Tuesday, 15 January 2013

Capital I, Chapter 19 - Part 2

Classical political economy took on the concept of “Price of Labour” from its use in everyday life, but without subjecting it to any kind of analysis. It remained on a surface level description. As with every other commodity, in asking how is this price determined, it turned to the law of supply and demand, only to find that, as with every other commodity, that law could only explain changes in price, not why the price should settle at A rather than B.

If demand and supply balance, the oscillation of prices ceases, all other conditions remaining the same. But then demand and supply also cease to explain anything. The price of labour, at the moment when demand and supply are in equilibrium, is its natural price, determined independently of the relation of demand and supply. And how this price is determined is just the question. Or a larger period of oscillations in the market-price is taken, e.g., a year, and they are found to cancel one the other, leaving a mean average quantity, a relatively constant magnitude. This had naturally to be determined otherwise than by its own compensating variations. This price which always finally predominates over the accidental market-prices of labour and regulates them, this “necessary price” (Physiocrats) or “natural price” of labour (Adam Smith) can, as with all other commodities, be nothing else than its value expressed in money.” (p 503-4)

But, the value, as with other commodities is the labour-time required for production. Production of what? Of the labourer who provides the labour. Classical Political Economy then wrapped itself in knots trying to identify the value of labour on this basis, whilst avoiding the inevitable contradiction described earlier, that, on this basis, there could be no surplus value. It was only Marx that recognised that,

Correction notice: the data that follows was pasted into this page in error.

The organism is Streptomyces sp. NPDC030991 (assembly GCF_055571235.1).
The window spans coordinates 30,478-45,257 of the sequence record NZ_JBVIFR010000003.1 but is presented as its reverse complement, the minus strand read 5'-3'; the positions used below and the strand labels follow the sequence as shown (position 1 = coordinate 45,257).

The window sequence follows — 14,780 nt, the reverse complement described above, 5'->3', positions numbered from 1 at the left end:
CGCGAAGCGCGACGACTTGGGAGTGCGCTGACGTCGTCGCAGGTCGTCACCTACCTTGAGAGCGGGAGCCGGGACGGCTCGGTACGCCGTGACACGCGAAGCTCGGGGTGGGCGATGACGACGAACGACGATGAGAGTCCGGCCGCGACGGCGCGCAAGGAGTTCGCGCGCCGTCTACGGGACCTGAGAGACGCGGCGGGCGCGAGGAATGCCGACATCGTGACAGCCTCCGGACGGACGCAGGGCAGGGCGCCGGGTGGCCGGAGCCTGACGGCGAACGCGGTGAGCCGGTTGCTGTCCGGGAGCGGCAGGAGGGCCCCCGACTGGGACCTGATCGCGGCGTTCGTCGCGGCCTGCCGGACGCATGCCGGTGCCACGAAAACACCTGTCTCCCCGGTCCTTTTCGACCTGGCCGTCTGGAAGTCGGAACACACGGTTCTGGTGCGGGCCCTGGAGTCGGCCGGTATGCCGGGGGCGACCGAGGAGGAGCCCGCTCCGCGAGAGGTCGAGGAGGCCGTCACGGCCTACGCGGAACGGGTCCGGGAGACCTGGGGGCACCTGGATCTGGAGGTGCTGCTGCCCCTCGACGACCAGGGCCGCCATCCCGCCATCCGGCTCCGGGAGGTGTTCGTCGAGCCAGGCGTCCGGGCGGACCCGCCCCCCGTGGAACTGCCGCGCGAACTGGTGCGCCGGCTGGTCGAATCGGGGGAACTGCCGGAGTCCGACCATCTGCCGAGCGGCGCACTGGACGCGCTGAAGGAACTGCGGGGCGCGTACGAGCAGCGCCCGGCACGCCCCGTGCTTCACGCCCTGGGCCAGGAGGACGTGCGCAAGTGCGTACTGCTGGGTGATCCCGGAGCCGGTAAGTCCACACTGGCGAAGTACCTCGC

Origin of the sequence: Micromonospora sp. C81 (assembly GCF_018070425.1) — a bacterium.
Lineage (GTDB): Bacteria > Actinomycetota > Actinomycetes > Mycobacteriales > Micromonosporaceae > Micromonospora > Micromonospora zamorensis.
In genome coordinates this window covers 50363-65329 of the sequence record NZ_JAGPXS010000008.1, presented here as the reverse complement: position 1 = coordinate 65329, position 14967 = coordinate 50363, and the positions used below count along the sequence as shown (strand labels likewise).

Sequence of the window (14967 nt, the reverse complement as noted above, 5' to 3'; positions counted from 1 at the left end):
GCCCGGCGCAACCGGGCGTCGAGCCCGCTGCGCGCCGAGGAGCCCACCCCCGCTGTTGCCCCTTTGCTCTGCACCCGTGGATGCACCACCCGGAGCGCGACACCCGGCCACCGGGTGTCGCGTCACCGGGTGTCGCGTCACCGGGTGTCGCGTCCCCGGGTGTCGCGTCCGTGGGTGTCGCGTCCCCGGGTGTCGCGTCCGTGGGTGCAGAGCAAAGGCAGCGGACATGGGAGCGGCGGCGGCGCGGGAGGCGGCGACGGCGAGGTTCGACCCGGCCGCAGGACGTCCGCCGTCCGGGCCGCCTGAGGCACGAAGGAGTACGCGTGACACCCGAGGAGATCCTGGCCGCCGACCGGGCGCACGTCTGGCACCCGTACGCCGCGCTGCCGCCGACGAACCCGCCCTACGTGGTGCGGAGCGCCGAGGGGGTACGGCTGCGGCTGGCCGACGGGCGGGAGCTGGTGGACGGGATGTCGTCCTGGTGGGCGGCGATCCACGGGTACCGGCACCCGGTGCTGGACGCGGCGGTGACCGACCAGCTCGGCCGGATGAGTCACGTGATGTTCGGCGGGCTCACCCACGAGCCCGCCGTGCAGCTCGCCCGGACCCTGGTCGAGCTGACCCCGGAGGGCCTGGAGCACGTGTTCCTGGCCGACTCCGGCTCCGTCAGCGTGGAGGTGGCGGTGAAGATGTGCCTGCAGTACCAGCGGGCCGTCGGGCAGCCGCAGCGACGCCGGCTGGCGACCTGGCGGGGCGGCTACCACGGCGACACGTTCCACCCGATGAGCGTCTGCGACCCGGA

What economists therefore call value of labour, is in fact the value of labour-power, as it exists in the personality of the labourer, which is as different from its function, labour, as a machine is from the work it performs. Occupied with the difference between the market-price of labour and its so-called value, with the relation of this value to the rate of profit, and to the values of the commodities produced by means of labour, &c., they never discovered that the course of the analysis had led not only from the market-prices of labour to its presumed value, but had led to the resolution of this value of labour itself into the value of labour-power. Classical economy never arrived at a consciousness of the results of its own analysis; it accepted uncritically the categories “value of labour,” “natural price of labour,” &c.,. as final and as adequate expressions for the value-relation under consideration, and was thus led, as will be seen later, into inextricable confusion and contradiction, while it offered to the vulgar economists a secure basis of operations for their shallowness, which on principle worships appearances only.” (p 504)